Sunday, 4 January 2015

Do Good. It Matters.

It's weird, but many contemporary Christians talk about doing good as thought it were a bad thing.

There's a long story lying behind this, which runs right through the medieval theology of merit and indulgences, and the Protestant objection to those ideas, and the Reformers' setting out a fresh theological perspective with grace at its very heart. A story that gets reduced to a few (overly) simple principles: (i) we've all messed up; (ii) you can't earn your way back into God's good books; (iii) Jesus repaired the damage through his death on the cross [please don't ask how - that's a really long story]; and so (iv) it's all about grace not works.

The problem is that works becomes identified first with trying to "earn your way into God's good books" and then, very shortly afterwards, with pretty much any good and virtuous acts we undertake deliberately (rather than random accidents of goodness that spontaneously spring out of our Holy Spirit renewed hearts when we're not looking). We end up rejoicing in the lurid testimonies of wicked sinners as testimonies of grace: "I was a baby-eating, drug-dealing, alligator-wrestling, kitten-murdering Hell's Angel until Jesus saved me! Alleluia!" But we caution folks who've grown up their whole lives in wholesome church families: "Don't forget, going to church doesn't make you a Christian." Well indeed, but then neither does baby eating and kitten murdering. And given the choice, you'd think we'd want to encourage the churchgoing a little.

To our post-Reformation ears, Benedict sounds like he's getting it all wrong in his Rule:

"If we wish to dwell in the tent of that kingdom, we must run to it by good deeds or we shall never reach it."
(Rule of St Benedict, Prologue)

Salvation by works, not grace? No, that's just a misreading of Benedict. In fact, just a few lines later he reminds us that all our goodness comes from God's grace at work in us anyway, recalling the words of the apostle Paul: "By the grace of God I am what I am" (1 Corinthians 15.10).

Benedict is simply saying this: Do good. It matters.

It matters that we actively seek to embrace grace and let it reshape us into the likeness of Jesus, who was loving and good. It matters that we seek to be good and to do good. That we look for opportunities to love, to serve, to care, to be kind, to be gracious, to speak up against injustice, to demonstrate integrity, to be honest. It should matter to us, that we live as Jesus taught. It matters to God, who calls us to that kind of life. It certainly matters to everyone else we share this world with, all those who are at the receiving end of our decisions about whether to live well or poorly.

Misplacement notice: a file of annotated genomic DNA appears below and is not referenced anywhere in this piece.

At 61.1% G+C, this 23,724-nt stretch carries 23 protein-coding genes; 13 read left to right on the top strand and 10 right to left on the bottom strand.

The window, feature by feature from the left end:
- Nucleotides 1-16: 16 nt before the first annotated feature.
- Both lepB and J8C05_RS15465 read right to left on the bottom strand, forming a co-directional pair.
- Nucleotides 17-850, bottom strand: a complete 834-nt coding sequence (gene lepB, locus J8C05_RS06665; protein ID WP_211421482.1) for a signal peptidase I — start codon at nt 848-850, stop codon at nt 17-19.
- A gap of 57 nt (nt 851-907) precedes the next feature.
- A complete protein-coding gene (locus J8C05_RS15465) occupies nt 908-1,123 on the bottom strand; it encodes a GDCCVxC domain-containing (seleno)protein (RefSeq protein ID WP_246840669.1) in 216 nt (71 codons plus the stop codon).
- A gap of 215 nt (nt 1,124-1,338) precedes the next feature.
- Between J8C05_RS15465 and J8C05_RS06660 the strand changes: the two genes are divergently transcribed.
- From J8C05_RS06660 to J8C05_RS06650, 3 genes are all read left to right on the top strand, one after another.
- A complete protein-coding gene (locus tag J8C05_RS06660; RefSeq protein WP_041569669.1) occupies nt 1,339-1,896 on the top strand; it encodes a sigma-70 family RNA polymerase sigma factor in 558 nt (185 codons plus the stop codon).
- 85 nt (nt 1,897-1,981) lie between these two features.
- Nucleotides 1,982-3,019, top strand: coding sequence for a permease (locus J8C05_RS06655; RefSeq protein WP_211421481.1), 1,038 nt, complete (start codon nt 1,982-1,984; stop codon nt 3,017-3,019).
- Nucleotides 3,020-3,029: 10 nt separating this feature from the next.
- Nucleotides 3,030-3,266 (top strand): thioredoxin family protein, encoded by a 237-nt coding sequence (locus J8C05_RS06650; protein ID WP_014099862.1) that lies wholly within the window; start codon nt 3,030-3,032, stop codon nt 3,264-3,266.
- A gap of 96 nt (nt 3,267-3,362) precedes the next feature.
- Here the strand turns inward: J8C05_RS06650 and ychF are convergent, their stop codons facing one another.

Dallas Willard used to say, "In most churches we're not only saved by grace, we're paralyzed by it." Benedict would have agreed. Friends, do some good today. It matters.

Image: Evert Odekerken via Wikimedia Commons

4 comments:

  1. In his commentary Barclay summed up epistle of James in words something like this 'we aren't saved by works but for works'. Always rather liked that way of putting it

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  2. I like that. Barclay had a really good way of putting these things. Thanks!

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  3. Totally agree with you on this!

    May I ask a question on a similar topic? I've found that there was an urgency to acquire virtue in all the movements I've been reading about (Desert Fathers, Early Celtic dudes, Early Methodists, Benedict's Rule), which seems conspicuously absent on the scene I find myself in. What would you say was the impetus for their urgency? From what I can see, it has to do with remembering final judgment, and also, building on reality rather than falseness. Can you comment on this one please?

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    1. Yes, there was an urgency, and it was often connected with an awareness of judgment - however healthy or otherwise that motivation might be! But it was also fuelled by a desire to be increasingly conformed to the likeness of Christ, since those who are most Christlike experience the greatest abundance of life. That is to say, sin is ultimately empty, whereas the practice of virtue is ultimately the most fulfilling way to live. In my experience, we often assume it's the other way around - sin is exciting, and virtue is boring!
      (By the way, thanks for commenting - it's made me realise how long it's been since I posted here. Time to begin again!)

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